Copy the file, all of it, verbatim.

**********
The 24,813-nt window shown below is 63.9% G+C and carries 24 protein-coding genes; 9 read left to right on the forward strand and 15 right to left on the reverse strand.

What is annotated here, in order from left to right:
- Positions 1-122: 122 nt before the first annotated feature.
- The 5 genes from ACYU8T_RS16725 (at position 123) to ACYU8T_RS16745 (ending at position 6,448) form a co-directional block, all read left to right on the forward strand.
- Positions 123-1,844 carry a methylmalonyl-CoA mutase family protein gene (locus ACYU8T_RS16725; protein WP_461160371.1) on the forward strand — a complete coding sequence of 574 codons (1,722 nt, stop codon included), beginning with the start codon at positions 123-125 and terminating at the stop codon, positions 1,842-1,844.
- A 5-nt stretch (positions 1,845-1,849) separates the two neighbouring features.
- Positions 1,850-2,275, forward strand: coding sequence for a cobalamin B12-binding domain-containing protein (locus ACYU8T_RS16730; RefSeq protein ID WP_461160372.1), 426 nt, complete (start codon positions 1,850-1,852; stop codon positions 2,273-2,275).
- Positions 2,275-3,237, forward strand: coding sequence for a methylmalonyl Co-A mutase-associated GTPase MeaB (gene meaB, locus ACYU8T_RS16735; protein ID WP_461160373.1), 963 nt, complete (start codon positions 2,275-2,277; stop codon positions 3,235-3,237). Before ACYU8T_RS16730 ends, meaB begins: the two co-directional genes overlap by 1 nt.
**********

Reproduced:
The 24,813-nt window shown below is 63.9% G+C and carries 24 protein-coding genes; 9 read left to right on the forward strand and 15 right to left on the reverse strand.

What is annotated here, in order from left to right:
- Positions 1-122: 122 nt before the first annotated feature.
- The 5 genes from ACYU8T_RS16725 (at position 123) to ACYU8T_RS16745 (ending at position 6,448) form a co-directional block, all read left to right on the forward strand.
- Positions 123-1,844 carry a methylmalonyl-CoA mutase family protein gene (locus ACYU8T_RS16725; protein WP_461160371.1) on the forward strand — a complete coding sequence of 574 codons (1,722 nt, stop codon included), beginning with the start codon at positions 123-125 and terminating at the stop codon, positions 1,842-1,844.
- A 5-nt stretch (positions 1,845-1,849) separates the two neighbouring features.
- Positions 1,850-2,275, forward strand: coding sequence for a cobalamin B12-binding domain-containing protein (locus ACYU8T_RS16730; RefSeq protein ID WP_461160372.1), 426 nt, complete (start codon positions 1,850-1,852; stop codon positions 2,273-2,275).
- Positions 2,275-3,237, forward strand: coding sequence for a methylmalonyl Co-A mutase-associated GTPase MeaB (gene meaB, locus ACYU8T_RS16735; protein ID WP_461160373.1), 963 nt, complete (start codon positions 2,275-2,277; stop codon positions 3,235-3,237). Before ACYU8T_RS16730 ends, meaB begins: the two co-directional genes overlap by 1 nt.